Police in Spain have broken up a cybercrime gang made up of Ukrainians and Russians that allegedly stole more than 1 billion euros from financial institutions worldwide in a five-year spree.
According to statements issued by the Spanish police and Europol, the leader of the gang, a Ukrainian named “Denis K.” and his three suspected accomplices of Russian and Ukrainian origin, have been identified and arrested in the Spanish city of Alicante. In Ukraine, police said that an unidentified 30-year-old man linked to the gang was cooperating with authorities.
The hackers — whose activities have long been tracked by security researchers — used malware to target more than 100 financial institutions worldwide, sometimes stealing up to 10 million euros in each heist. Almost all of Russia’s banks were targeted, and about 50 of them lost money in the electronic robberies, authorities said. The gang used well-worn techniques such as booby trapped emails to break into banks and compromise the networks controlling ATMs, effectively turning the machines into free cash dispensers.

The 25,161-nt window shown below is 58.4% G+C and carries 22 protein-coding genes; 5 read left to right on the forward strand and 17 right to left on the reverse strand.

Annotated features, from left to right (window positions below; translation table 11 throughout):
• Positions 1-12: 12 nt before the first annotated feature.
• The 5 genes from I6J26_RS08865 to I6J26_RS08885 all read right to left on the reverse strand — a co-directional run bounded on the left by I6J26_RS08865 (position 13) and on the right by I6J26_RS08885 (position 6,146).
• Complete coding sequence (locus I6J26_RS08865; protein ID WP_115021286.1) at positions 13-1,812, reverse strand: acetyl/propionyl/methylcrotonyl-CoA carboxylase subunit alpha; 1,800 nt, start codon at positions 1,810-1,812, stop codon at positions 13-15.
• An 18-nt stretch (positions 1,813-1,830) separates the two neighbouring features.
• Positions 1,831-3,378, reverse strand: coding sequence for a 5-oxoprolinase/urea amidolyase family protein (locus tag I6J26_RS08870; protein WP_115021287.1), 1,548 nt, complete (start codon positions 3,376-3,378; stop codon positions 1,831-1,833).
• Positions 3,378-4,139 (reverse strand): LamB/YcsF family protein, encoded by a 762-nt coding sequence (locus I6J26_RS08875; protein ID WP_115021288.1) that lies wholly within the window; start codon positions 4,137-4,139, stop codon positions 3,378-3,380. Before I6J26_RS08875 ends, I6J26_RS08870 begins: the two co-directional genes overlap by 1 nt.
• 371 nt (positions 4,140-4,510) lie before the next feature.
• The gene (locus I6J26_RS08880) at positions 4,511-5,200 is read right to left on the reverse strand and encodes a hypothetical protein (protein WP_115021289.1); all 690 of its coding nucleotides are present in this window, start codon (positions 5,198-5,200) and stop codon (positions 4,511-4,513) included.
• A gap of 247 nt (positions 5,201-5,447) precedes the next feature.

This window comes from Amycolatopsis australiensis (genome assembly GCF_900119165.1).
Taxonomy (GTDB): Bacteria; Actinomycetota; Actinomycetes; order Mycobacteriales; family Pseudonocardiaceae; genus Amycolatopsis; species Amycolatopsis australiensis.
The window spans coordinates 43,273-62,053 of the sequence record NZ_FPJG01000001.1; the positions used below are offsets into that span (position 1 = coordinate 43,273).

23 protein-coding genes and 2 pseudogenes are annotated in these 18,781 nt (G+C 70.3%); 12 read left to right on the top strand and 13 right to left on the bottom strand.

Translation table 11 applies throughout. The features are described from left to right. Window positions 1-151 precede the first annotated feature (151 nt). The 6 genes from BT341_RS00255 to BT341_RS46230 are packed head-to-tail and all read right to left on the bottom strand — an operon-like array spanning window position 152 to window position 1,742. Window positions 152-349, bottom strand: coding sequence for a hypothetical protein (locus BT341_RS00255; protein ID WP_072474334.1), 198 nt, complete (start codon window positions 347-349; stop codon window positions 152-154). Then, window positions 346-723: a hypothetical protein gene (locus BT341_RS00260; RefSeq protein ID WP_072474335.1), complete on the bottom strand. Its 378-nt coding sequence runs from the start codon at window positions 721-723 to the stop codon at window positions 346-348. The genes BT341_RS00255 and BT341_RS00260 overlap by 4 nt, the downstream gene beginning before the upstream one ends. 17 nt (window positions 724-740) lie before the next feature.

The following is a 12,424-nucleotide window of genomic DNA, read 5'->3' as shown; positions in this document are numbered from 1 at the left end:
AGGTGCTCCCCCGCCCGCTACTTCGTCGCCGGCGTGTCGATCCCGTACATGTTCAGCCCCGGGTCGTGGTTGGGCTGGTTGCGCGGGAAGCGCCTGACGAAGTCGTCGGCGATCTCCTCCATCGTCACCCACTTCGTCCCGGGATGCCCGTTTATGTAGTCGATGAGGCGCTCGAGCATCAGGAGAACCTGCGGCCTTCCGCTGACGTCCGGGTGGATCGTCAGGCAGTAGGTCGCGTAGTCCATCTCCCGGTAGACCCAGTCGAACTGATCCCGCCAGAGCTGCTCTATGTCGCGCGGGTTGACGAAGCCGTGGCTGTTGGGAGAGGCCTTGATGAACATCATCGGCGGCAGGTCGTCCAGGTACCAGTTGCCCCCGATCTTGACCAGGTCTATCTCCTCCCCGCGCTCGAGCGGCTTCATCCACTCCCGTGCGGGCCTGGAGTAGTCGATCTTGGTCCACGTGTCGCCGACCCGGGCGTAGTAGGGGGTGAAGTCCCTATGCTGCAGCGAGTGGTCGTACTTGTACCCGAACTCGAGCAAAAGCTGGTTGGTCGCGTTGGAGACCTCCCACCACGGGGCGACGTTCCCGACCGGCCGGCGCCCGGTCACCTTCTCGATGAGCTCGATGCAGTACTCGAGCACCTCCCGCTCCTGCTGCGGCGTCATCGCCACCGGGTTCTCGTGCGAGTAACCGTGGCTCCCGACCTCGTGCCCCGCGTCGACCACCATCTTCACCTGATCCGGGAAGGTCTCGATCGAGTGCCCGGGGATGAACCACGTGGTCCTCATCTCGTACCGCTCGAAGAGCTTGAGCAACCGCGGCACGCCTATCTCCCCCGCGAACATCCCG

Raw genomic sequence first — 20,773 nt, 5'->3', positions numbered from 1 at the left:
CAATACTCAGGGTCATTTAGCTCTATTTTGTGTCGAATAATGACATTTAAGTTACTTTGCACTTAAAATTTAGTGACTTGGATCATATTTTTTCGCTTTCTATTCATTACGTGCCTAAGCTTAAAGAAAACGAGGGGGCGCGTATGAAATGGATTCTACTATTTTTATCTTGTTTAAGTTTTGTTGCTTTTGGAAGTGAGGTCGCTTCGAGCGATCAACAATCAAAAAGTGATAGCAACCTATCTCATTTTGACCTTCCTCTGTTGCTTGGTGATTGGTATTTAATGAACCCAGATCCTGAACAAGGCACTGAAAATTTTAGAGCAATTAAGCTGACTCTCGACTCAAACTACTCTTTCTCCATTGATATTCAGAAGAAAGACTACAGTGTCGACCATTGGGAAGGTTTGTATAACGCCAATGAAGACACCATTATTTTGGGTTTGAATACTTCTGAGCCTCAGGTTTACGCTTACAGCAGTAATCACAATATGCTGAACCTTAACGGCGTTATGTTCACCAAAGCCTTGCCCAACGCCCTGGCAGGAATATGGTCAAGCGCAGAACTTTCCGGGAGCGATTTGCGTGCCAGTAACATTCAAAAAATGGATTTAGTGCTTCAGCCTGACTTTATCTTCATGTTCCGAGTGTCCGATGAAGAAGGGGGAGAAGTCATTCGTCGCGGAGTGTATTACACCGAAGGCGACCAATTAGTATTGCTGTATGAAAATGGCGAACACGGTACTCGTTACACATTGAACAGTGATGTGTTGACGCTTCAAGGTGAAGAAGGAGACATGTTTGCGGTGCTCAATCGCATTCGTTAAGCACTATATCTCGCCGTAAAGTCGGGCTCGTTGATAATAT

Authorities said that the gang converted its illicit gains into bitcoins and used the cryptocurrency to purchase big ticket items, including houses and vehicles, in Spain. In each attack, the hackers’ modus operandi followed a familiar formula: bank workers would be targeted with emails claiming to come from legitimate companies, but carrying a malicious attachment. Once executed, the malware would give the remote hackers control over the compromised computer, granting them access to the bank’s internal network, and able to infect servers used to control ATMs.